Fractured and karstified geological systems exhibit remarkable geometric and topological characteristics across all scales. Understanding their effects on hydrodynamic properties requires a broad set of investigations methods covering all scales from pore, over outcrop to field/catchment scales. Furthermore, the evolution of fractures and fracture networks largely depends on the host material and regional stress fields. This requires tremendous efforts from researchers to unify ideas and concepts of fractured rock hydrogeology all over the globe.
In particular the vadose zone of fractured rock aquifers is still a mysterious and often neglected element of water routing transformation. Characterization and modeling is difficult, often impossible and/or expensive. Indirect characterization methods such as tracer methods often do not yield additional information about exact flow and transport processes within the unsaturated zone, which are ultimately required to conceptualize and model complex aquifers including hydrological coupling. Many open questions remain in terms of field-related methods and will probably keep us and fellow researchers busy (and happy) for many more decades.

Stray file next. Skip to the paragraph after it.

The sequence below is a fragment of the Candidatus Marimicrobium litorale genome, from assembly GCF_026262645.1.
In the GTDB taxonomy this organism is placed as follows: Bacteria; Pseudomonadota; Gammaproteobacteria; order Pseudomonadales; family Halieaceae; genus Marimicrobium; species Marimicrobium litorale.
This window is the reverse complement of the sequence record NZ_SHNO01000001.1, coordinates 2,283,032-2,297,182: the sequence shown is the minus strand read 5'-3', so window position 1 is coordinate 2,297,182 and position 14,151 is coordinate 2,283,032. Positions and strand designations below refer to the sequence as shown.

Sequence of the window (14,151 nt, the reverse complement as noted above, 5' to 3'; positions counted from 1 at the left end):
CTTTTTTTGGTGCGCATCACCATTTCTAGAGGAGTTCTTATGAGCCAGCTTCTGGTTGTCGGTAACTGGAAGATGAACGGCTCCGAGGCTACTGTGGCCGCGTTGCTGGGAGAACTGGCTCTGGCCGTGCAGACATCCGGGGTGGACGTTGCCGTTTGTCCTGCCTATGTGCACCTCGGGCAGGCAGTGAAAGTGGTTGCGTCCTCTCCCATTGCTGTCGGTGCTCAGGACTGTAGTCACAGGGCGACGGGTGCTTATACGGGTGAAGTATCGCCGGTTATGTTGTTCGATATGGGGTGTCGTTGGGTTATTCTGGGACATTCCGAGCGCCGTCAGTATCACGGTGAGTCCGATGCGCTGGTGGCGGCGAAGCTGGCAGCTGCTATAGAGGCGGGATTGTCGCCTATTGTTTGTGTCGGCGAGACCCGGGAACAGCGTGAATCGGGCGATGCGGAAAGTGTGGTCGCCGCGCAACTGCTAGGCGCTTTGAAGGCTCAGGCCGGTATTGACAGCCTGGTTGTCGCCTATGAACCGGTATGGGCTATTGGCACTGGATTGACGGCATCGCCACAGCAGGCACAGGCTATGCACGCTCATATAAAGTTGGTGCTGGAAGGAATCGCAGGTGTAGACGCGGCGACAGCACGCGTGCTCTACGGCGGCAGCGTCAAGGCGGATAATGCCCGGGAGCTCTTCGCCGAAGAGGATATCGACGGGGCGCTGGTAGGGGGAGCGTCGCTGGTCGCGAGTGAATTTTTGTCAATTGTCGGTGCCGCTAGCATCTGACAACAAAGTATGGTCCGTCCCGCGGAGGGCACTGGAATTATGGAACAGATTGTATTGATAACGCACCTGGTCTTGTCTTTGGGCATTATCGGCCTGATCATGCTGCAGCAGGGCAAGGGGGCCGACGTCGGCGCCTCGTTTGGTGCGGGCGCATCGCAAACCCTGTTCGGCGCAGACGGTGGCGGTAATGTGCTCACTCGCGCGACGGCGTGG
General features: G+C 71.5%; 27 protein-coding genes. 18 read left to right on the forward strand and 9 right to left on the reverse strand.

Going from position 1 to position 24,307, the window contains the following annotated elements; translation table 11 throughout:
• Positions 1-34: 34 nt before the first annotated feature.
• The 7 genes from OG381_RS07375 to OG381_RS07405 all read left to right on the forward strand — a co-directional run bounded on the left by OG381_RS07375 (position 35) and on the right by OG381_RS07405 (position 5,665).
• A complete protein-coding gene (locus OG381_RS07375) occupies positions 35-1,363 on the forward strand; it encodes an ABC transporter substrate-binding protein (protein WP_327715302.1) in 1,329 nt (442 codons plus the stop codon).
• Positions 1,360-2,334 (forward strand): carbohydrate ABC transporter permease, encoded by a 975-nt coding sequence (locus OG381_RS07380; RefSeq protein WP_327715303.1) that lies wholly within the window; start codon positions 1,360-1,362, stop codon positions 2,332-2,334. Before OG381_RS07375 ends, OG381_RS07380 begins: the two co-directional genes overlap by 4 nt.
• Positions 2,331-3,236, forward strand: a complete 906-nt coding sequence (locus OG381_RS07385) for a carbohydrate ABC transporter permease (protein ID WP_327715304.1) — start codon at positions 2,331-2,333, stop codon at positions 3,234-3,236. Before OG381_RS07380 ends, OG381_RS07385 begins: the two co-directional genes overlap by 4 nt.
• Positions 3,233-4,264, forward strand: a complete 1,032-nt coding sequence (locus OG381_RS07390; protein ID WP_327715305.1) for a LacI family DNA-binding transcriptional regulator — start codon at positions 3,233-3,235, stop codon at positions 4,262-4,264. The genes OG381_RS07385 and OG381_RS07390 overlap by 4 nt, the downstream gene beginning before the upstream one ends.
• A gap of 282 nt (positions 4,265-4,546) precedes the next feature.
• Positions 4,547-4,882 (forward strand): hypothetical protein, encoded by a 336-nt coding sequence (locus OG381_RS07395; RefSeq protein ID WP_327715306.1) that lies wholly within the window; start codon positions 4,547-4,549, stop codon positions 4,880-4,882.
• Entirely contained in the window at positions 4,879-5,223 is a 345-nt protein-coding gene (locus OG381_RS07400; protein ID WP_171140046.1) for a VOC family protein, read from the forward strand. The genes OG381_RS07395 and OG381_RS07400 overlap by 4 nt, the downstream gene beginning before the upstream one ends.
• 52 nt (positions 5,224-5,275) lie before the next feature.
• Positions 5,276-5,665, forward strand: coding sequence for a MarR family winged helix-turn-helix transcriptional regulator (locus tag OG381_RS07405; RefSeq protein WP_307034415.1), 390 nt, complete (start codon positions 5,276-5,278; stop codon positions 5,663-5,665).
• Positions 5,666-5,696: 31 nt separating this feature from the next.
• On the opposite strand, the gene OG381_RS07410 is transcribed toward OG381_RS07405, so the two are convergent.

We are involved and interested in various field activities such as:
- Geophysical measurements (Electric Resistivity, Time-Domain-Reflectometry)
- In-situ fracture characterization (statistics, topological characterization)
- Hydraulic testing (Pumping tests, slug tests, tracer tests)
- Geological and structural-geological mapping